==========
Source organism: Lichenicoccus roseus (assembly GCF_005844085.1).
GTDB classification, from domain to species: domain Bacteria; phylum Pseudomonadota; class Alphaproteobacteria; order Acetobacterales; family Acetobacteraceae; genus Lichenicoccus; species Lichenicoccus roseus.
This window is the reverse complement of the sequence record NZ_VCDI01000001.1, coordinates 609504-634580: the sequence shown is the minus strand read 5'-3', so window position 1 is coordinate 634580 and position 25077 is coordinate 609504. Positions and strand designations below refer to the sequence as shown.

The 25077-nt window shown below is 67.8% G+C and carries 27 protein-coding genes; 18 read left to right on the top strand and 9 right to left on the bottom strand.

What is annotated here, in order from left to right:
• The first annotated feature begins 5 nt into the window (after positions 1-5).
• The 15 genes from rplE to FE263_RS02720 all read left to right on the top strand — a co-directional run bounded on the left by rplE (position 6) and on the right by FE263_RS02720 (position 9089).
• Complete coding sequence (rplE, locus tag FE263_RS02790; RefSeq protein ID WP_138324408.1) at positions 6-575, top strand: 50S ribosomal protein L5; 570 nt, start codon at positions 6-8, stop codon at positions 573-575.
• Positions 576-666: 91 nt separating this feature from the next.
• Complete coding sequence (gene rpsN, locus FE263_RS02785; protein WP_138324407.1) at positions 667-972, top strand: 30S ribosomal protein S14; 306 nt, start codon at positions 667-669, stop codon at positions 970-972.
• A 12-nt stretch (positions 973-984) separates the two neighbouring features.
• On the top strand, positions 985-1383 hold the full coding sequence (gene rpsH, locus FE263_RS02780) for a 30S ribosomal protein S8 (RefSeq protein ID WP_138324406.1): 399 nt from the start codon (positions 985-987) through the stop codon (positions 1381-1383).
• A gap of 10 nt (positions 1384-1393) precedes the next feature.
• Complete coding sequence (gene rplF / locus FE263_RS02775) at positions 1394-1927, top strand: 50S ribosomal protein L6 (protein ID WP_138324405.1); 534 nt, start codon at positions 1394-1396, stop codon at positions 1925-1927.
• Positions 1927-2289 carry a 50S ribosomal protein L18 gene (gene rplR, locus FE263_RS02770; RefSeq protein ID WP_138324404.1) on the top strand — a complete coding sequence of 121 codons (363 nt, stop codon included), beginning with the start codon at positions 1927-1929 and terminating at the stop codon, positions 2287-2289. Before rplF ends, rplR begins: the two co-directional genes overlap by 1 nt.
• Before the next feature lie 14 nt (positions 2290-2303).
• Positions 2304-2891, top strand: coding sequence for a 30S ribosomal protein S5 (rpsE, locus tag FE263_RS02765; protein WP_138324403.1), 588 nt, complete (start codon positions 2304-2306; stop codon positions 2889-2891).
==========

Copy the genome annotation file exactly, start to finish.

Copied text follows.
Source organism: Lichenicoccus roseus (assembly GCF_005844085.1).
GTDB classification, from domain to species: domain Bacteria; phylum Pseudomonadota; class Alphaproteobacteria; order Acetobacterales; family Acetobacteraceae; genus Lichenicoccus; species Lichenicoccus roseus.
This window is the reverse complement of the sequence record NZ_VCDI01000001.1, coordinates 609504-634580: the sequence shown is the minus strand read 5'-3', so window position 1 is coordinate 634580 and position 25077 is coordinate 609504. Positions and strand designations below refer to the sequence as shown.

The 25077-nt window shown below is 67.8% G+C and carries 27 protein-coding genes; 18 read left to right on the top strand and 9 right to left on the bottom strand.

What is annotated here, in order from left to right:
• The first annotated feature begins 5 nt into the window (after positions 1-5).
• The 15 genes from rplE to FE263_RS02720 all read left to right on the top strand — a co-directional run bounded on the left by rplE (position 6) and on the right by FE263_RS02720 (position 9089).
• Complete coding sequence (rplE, locus tag FE263_RS02790; RefSeq protein ID WP_138324408.1) at positions 6-575, top strand: 50S ribosomal protein L5; 570 nt, start codon at positions 6-8, stop codon at positions 573-575.
• Positions 576-666: 91 nt separating this feature from the next.
• Complete coding sequence (gene rpsN, locus FE263_RS02785; protein WP_138324407.1) at positions 667-972, top strand: 30S ribosomal protein S14; 306 nt, start codon at positions 667-669, stop codon at positions 970-972.
• A 12-nt stretch (positions 973-984) separates the two neighbouring features.
• On the top strand, positions 985-1383 hold the full coding sequence (gene rpsH, locus FE263_RS02780) for a 30S ribosomal protein S8 (RefSeq protein ID WP_138324406.1): 399 nt from the start codon (positions 985-987) through the stop codon (positions 1381-1383).
• A gap of 10 nt (positions 1384-1393) precedes the next feature.
• Complete coding sequence (gene rplF / locus FE263_RS02775) at positions 1394-1927, top strand: 50S ribosomal protein L6 (protein ID WP_138324405.1); 534 nt, start codon at positions 1394-1396, stop codon at positions 1925-1927.
• Positions 1927-2289 carry a 50S ribosomal protein L18 gene (gene rplR, locus FE263_RS02770; RefSeq protein ID WP_138324404.1) on the top strand — a complete coding sequence of 121 codons (363 nt, stop codon included), beginning with the start codon at positions 1927-1929 and terminating at the stop codon, positions 2287-2289. Before rplF ends, rplR begins: the two co-directional genes overlap by 1 nt.
• Before the next feature lie 14 nt (positions 2290-2303).
• Positions 2304-2891, top strand: coding sequence for a 30S ribosomal protein S5 (rpsE, locus tag FE263_RS02765; protein WP_138324403.1), 588 nt, complete (start codon positions 2304-2306; stop codon positions 2889-2891).